Here’s how Vancouver’s Empty Homes Tax revenue will be spent

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One of the projects being funded is the concept of a “temporary modular college,” which was pitched by Karen Ward’s group at the city-run “idea jam” May 17. Council approved $100,000 towards funding for skills training in peer support, affordable housing management and assist training for residents of supportive housing. Photo Dan Toulgoet

Vancouver city council has approved staff recommendations on how to spend $8 million worth of empty home tax revenue it’s collected to date.

The City of Vancouver expects it will collect $30 million from the tax in the first year, but implementation and operating costs will eat up $10 million, leaving $20 million to be invested on affordable housing initiatives.

About $18 million of the anticipated $30 million has been collected so far, which, after implementation and operating costs are covered, produces $8 million for distribution.

The money will be split as follows:

$3.175 million: more affordable co-op and non-profit housing. It will be invested in providing land and resources for affordable non-profit and co-op housing.

$1 million: more affordable co-op and non-profit housing. It will be invested in co-op housing grants to update and improve existing co-ops and build new co-ops.

$3.5 million: Improvements to low-income housing. The money will be used to contribute to the purchase of buildings and/or to provide assistance toward improved living conditions in private SRO housing.

$100,000: Support for vulnerable renters. The money will be used to provide support to renters facing eviction.

$75,000: Support for vulnerable renters. The money will go towards the Vancouver Rent Bank.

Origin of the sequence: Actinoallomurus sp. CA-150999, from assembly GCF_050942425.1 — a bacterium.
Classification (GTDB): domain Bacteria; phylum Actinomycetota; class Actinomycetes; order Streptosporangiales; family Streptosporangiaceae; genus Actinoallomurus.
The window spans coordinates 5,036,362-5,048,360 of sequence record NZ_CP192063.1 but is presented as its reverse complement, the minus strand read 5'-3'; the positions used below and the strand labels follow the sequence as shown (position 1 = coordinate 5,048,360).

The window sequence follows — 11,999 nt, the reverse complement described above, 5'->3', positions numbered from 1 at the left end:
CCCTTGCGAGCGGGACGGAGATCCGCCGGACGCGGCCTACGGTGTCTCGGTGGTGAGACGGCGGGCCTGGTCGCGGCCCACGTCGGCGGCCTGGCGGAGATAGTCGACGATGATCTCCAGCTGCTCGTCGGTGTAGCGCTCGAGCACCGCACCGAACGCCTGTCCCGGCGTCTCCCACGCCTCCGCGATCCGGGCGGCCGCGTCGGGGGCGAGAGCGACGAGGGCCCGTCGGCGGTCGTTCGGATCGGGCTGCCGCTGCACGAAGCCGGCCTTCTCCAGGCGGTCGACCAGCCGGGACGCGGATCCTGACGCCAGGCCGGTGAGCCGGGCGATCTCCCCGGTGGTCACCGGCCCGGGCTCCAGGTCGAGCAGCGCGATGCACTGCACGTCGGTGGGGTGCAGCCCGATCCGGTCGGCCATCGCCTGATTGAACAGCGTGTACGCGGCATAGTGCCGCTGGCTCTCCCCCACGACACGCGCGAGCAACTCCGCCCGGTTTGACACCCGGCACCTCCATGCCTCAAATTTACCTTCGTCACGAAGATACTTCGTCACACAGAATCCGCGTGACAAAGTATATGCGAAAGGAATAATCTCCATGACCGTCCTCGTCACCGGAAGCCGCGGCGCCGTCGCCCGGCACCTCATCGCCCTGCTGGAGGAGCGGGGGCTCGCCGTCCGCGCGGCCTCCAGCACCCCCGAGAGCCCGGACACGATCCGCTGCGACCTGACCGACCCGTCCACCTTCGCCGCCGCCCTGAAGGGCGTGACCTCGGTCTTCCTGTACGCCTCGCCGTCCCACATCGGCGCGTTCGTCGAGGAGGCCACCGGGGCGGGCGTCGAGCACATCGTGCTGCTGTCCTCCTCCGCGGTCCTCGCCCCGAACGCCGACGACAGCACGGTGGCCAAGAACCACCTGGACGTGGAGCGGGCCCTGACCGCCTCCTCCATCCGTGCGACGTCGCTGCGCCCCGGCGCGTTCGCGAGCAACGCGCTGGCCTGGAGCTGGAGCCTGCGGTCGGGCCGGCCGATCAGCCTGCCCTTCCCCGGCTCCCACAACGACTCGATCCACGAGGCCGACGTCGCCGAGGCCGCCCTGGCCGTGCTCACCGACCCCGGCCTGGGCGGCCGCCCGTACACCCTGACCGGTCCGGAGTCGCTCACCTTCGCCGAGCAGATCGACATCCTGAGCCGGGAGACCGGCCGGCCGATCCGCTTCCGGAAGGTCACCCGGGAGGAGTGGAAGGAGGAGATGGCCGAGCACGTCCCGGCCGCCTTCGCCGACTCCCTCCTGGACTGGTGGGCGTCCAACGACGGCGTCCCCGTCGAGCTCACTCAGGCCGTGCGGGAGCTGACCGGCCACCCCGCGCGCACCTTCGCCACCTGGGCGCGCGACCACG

$100,000: Funding for skills training in peer support, affordable housing management, and asset training for residents of supportive housing. The basis for the idea was dreamed up at a recent one-day workshop. Proponents called the initiative ‘temporary modular college’: temporary modular housing with on-site peer-based mentorship programming.

$50,000: Matching empty/underutilized homes and rooms with renters looking for housing. The money will support shared housing models like senior/student housing arrangements.

Staff recommendations were informed by public feedback collected during a consultation process that included an online survey and a one-day “idea jam.”

Read more about the idea jam HERE.

“I’m very pleased that council has approved a variety of new affordable housing investments funded by Vancouver’s first Empty Homes Tax,” Mayor Gregor Robertson stated in a June 21 press release. “Thank you to everyone who took the time to submit, like, and comment on your favourite housing ideas. We will now be moving forward with new initiatives that will boost support for low-income renters, create more co-op and non-profit housing, and look at new opportunities to make the best use of our existing rental housing.”

noconnor@vancourier.com

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